Climate policy and innovation in the absence of commitment
It is well-recognized that new technology is a crucial part of any solution to the problem of climate change. But since investments in research and development take time to mature, price and quantity instruments, i.e., carbon taxes and cap-and-trade, run into a commitment problem. We assume that the government cannot commit to the level of a policy instrument in advance, but sets the level to be optimal ex-post. Under these assumptions, we show that when the supply curve of dirty (emission-producing) energy is flat, then an emissions tax is ineffective in promoting R & D into green (emission-free) energy while an emissions quota (i.e., cap and trade) can be effective. A subsidy to R & D is welfare-reducing. More realistically, when the supply curve of dirty energy is upward-sloping, then both tax and quota regimes can be effective in promoting R & D into emission-free technology. In this case, a tax generally induces more R & D than a quota. When the supply curve is sufficiently steep compared to the demand curve, a subsidy to R & D can expand the range of parameter values under which R & D occurs and this can be welfare-improving. If there is sufficient uncertainty about whether a climate policy will be adopted ex-post, then subsidizing R & D is an even more attractive policy option since a welfare-improving subsidy to R & D exists under a wider range of circumstances.
|Date of creation:||Dec 2010|
|Contact details of provider:|| Postal: 7, S. J. S. Sansanwal Marg, New Delhi - 110016|
Web page: http://www.isid.ac.in/~pu/
More information through EDIRC
References listed on IDEAS
Please report citation or reference errors to , or , if you are the registered author of the cited work, log in to your RePEc Author Service profile, click on "citations" and make appropriate adjustments.:
- Daron Acemoglu & Philippe Aghion & Leonardo Bursztyn & David Hemous, 2009.
"The Environment and Directed Technical Change,"
NBER Working Papers
15451, National Bureau of Economic Research, Inc.
- Daron Acemoglu & Philippe Aghion & Leonardo Bursztyn & David Hemous, 2010. "The Environment and Directed Technical Change," Working Papers 2010.93, Fondazione Eni Enrico Mattei.
- Acemoglu, Daron & Aghion, Philippe & Bursztyn, Leonardo & Hemous, David, 2010. "The Environment and Directed Technical Change," Seminar Papers 762, Stockholm University, Institute for International Economic Studies.
- Acemoglu, Daron & Aghion, Philippe & Bursztyn, Leonardo & Hemous, David, 2011. "The Environment and Directed Technical Change," CEPR Discussion Papers 8660, C.E.P.R. Discussion Papers.
- Downing, Paul B. & White, Lawrence J., 1986. "Innovation in pollution control," Journal of Environmental Economics and Management, Elsevier, vol. 13(1), pages 18-29, March.
- Denicolo, Vincenzo, 1999.
"Pollution-Reducing Innovations under Taxes or Permits,"
Oxford Economic Papers,
Oxford University Press, vol. 51(1), pages 184-199, January.
- V. Denicolo, 1997. "Pollution-Reducing Innovations Under Taxes or Permits," Working Papers 281, Dipartimento Scienze Economiche, Universita' di Bologna.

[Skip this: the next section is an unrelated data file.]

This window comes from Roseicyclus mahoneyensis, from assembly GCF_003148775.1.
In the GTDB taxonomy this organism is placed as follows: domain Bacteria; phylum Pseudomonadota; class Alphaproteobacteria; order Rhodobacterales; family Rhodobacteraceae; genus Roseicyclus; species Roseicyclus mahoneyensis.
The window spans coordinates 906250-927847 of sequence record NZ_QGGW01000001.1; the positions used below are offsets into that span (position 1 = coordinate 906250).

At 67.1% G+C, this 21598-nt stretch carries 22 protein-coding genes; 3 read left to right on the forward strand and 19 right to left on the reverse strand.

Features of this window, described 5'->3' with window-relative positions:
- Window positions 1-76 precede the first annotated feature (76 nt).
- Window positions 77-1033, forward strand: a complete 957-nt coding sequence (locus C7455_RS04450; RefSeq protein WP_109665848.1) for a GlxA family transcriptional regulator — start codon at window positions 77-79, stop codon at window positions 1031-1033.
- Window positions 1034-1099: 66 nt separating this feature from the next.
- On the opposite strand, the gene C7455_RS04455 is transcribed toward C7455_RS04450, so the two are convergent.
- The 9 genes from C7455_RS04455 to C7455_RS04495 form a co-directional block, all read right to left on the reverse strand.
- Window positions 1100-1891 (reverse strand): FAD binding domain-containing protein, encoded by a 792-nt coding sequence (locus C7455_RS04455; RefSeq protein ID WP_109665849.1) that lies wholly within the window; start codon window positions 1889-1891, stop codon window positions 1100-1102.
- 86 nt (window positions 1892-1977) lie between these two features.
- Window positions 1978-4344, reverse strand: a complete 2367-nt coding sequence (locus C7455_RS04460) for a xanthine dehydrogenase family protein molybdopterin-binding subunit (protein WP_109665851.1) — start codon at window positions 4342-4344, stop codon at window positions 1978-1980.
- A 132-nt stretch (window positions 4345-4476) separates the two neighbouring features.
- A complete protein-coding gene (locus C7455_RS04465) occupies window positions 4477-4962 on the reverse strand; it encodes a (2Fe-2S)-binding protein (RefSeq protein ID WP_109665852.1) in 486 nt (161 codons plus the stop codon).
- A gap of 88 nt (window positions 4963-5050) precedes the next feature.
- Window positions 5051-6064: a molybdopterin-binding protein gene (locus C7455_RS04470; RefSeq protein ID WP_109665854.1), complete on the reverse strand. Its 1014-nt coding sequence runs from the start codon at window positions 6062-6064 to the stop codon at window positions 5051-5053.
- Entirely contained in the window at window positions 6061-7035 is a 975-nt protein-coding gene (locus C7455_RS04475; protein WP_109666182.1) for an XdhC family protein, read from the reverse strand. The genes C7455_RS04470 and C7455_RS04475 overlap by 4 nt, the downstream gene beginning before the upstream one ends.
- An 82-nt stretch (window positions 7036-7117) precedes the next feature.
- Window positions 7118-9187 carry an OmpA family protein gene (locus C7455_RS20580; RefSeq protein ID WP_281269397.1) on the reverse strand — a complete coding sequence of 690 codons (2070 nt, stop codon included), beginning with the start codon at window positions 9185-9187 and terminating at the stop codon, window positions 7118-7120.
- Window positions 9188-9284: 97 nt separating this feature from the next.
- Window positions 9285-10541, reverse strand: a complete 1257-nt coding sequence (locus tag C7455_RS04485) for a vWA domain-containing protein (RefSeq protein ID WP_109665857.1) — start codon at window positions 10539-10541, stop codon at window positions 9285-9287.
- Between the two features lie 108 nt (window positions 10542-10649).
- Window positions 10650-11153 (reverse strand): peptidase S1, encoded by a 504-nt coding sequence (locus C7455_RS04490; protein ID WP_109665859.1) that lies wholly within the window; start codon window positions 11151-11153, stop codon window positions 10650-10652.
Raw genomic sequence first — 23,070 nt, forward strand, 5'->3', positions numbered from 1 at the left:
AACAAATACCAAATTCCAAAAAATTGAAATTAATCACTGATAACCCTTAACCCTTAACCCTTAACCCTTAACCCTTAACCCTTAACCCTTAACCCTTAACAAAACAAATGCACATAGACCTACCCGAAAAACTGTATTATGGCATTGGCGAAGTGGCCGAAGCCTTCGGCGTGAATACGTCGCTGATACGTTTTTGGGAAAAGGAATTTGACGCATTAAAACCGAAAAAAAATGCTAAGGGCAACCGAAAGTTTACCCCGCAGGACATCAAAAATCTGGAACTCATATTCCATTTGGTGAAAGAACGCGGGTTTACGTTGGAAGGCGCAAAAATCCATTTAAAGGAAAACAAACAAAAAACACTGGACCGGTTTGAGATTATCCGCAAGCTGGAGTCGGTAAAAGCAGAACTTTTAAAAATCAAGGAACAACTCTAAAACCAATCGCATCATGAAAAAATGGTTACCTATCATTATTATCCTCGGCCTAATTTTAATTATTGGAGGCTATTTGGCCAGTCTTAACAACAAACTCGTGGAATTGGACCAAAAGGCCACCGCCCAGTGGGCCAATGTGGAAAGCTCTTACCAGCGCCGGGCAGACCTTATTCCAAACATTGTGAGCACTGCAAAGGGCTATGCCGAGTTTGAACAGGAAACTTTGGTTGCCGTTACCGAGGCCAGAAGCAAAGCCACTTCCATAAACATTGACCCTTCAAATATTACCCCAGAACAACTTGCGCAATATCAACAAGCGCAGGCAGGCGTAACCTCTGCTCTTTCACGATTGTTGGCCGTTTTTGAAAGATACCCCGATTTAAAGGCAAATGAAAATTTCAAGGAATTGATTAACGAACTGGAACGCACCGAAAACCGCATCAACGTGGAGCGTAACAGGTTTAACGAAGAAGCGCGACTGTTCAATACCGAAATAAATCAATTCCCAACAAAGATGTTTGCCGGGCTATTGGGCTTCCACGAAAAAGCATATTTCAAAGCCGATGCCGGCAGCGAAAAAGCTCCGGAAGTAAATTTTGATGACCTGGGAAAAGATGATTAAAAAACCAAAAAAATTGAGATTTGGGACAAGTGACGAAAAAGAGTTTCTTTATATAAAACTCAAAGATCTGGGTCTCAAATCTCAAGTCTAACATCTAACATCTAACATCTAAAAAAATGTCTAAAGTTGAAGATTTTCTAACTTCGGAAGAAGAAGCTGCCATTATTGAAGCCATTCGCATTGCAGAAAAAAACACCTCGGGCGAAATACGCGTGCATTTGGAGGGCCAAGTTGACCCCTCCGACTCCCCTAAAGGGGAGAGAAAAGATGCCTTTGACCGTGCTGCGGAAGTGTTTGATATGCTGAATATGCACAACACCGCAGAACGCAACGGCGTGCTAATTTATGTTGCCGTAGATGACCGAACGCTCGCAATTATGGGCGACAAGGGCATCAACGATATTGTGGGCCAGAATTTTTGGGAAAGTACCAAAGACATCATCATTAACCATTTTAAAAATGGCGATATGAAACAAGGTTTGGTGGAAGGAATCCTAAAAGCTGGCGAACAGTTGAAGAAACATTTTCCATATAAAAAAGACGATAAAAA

- Charles D. Kolstad, 2011.
"Regulatory Choice with Pollution and Innovation,"
in: The Design and Implementation of U.S. Climate Policy, pages 65-74
National Bureau of Economic Research, Inc.
- Jung, Chulho & Krutilla, Kerry & Boyd, Roy, 1996. "Incentives for Advanced Pollution Abatement Technology at the Industry Level: An Evaluation of Policy Alternatives," Journal of Environmental Economics and Management, Elsevier, vol. 30(1), pages 95-111, January.
- Requate, Till, 2005. "Dynamic incentives by environmental policy instruments--a survey," Ecological Economics, Elsevier, vol. 54(2-3), pages 175-195, August.
- Marin, A., 1978. "The choice of efficient pollution policies: Technology and economics in the control of sulphur dioxide," Journal of Environmental Economics and Management, Elsevier, vol. 5(1), pages 44-62, March.
- Parry, Ian & Pizer, William & Fischer, Carolyn, 1998.
"Instrument Choice for Environmental Protection When Technological Innovation is Endogenous,"
dp-99-04, Resources For the Future.
- Fischer, Carolyn & Parry, Ian W. H. & Pizer, William A., 2003. "Instrument choice for environmental protection when technological innovation is endogenous," Journal of Environmental Economics and Management, Elsevier, vol. 45(3), pages 523-545, May.
- Milliman, Scott R. & Prince, Raymond, 1989. "Firm incentives to promote technological change in pollution control," Journal of Environmental Economics and Management, Elsevier, vol. 17(3), pages 247-265, November.
When requesting a correction, please mention this item's handle: RePEc:ind:isipdp:10-09. See general information about how to correct material in RePEc.
For technical questions regarding this item, or to correct its authors, title, abstract, bibliographic or download information, contact: (Shamprasad M. Pujar)
If you have authored this item and are not yet registered with RePEc, we encourage you to do it here. This allows to link your profile to this item. It also allows you to accept potential citations to this item that we are uncertain about.
If references are entirely missing, you can add them using this form.
If the full references list an item that is present in RePEc, but the system did not link to it, you can help with this form.
If you know of missing items citing this one, you can help us creating those links by adding the relevant references in the same way as above, for each refering item. If you are a registered author of this item, you may also want to check the "citations" tab in your profile, as there may be some citations waiting for confirmation.
Please note that corrections may take a couple of weeks to filter through the various RePEc services.